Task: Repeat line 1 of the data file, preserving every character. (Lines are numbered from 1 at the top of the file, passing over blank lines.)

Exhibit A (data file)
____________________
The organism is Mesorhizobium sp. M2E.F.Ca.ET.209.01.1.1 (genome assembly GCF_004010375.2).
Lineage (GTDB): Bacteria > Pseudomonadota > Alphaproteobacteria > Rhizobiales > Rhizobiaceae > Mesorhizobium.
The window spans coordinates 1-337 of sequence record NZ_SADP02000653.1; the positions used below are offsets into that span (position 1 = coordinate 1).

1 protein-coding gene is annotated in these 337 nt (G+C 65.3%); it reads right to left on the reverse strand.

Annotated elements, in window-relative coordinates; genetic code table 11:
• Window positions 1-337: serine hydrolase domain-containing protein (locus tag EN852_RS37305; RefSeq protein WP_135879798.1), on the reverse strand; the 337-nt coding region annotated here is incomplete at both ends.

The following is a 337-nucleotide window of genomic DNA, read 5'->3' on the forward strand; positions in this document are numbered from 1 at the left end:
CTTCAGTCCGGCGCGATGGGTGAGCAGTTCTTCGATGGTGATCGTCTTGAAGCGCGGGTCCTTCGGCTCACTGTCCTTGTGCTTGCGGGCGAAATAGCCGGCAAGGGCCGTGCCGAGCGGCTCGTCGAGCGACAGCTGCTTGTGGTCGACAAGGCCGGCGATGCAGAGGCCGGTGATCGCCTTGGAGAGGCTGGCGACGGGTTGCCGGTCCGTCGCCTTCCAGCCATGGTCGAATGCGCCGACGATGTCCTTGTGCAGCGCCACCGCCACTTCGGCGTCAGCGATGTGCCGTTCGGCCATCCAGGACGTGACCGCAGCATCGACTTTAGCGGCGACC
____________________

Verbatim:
The organism is Mesorhizobium sp. M2E.F.Ca.ET.209.01.1.1 (genome assembly GCF_004010375.2).